NEW YORK — Amazon on Tuesday became the second publicly traded company to be worth US$1 trillion, hot on the heels of iPhone maker Apple.
Launched as an online bookstore in 1995, Amazon.com has changed the way people shop for toilet paper, TVs and just about anything else. In its two decades, the company has expanded far beyond those bookseller beginnings, combining its world-spanning retail operations with less flashy but very profitable advertising and cloud computing businesses. It’s now expanding into the health care industry and increasing its brick-and-mortar presence.
The company’s rise has boosted the fortunes of its founder and CEO, Jeff Bezos: His 16 per cent stake in Amazon is now worth about US$160 billion. Forbes magazine placed him at the top of its 2018 billionaires list for the first time, surpassing Microsoft co-founder Bill Gates and billionaire investor Warren Buffett.
When students arrive in Matthew Acheson’s high-school classroom this week, they’ll be allowed to take their phones to their desks, but only once they’ve tucked them inside a specialized pouch that then locks, blocking any access to WiFi and social media apps. Similar to an ink tag to prevent shoplifting, the cases can only be opened at an unlocking device controlled by their teacher. It’s just another attempt at the seemingly impossible: separating teens from their smartphones.
“This has been the one thing that has actually worked,” said Mr. Acheson, who teaches Grade 11 and 12 at St. Mary’s High School in Kitchener, Ont. Over the past few years, Mr. Acheson said he has been struggling with students’ distracting phone use in the classroom.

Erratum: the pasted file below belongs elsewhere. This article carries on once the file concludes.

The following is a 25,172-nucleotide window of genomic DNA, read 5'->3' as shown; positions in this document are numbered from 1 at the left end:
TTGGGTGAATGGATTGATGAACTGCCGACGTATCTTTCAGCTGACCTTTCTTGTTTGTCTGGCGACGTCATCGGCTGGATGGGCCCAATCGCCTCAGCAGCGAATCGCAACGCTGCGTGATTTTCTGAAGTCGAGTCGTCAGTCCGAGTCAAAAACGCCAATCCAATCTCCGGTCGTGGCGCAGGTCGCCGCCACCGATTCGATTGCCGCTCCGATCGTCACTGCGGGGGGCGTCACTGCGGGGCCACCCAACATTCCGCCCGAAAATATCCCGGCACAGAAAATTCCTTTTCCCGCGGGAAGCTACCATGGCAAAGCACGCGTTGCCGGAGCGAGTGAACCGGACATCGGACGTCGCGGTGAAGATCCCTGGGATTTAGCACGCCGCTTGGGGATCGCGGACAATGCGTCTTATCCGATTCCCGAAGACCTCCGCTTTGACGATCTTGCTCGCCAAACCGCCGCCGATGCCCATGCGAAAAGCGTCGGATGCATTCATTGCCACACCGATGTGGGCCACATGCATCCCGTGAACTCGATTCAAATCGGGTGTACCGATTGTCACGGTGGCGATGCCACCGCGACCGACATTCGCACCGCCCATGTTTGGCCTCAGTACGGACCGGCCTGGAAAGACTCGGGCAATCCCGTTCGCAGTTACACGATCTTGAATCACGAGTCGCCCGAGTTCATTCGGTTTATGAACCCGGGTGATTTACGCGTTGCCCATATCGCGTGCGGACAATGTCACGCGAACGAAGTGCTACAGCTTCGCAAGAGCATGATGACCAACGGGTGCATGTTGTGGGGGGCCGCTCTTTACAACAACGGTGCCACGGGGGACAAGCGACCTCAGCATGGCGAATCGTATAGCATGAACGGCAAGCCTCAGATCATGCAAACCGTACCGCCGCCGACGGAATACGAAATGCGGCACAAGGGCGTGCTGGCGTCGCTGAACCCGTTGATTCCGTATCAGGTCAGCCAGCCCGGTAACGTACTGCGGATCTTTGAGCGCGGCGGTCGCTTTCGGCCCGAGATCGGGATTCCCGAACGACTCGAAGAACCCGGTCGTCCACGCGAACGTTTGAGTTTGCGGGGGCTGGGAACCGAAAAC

GLOBE AND MAIL
Prime Minister Justin Trudeau is insisting that Canada will not sign a renegotiated North American Free Trade Agreement that doesn’t protect Canada’s cultural sectors — including the news media — or a dispute resolution mechanism.
As it stands, NAFTA includes a cultural exemption clause, which means cultural goods are not treated like other commercial products. But there have been growing concerns about what protections a new deal would have for cultural industries.
What’s the difference between culture and employee engagement? It’s a good question. Many people use the two terms interchangeably. In their minds, the term company culture is synonymous with free food, foosball tables, and other workplace perks deemed to improve the employee experience, increase satisfaction, and drive greater commitment to the company. There is, of course, a lot more to employee engagement than workplace goodies. Employee engagement surveys typically ask about factors such as empowerment to make decisions, freedom to innovate, and work–life balance. There is some evidence to suggest that high scores on these issues make a difference to a company’s bottom line. According to Gallup’s 2016 Q12 Meta-Analysis report, business units in the top quartile in terms of employee engagement outperformed business units in the bottom quartile by 21 percent in profitability.
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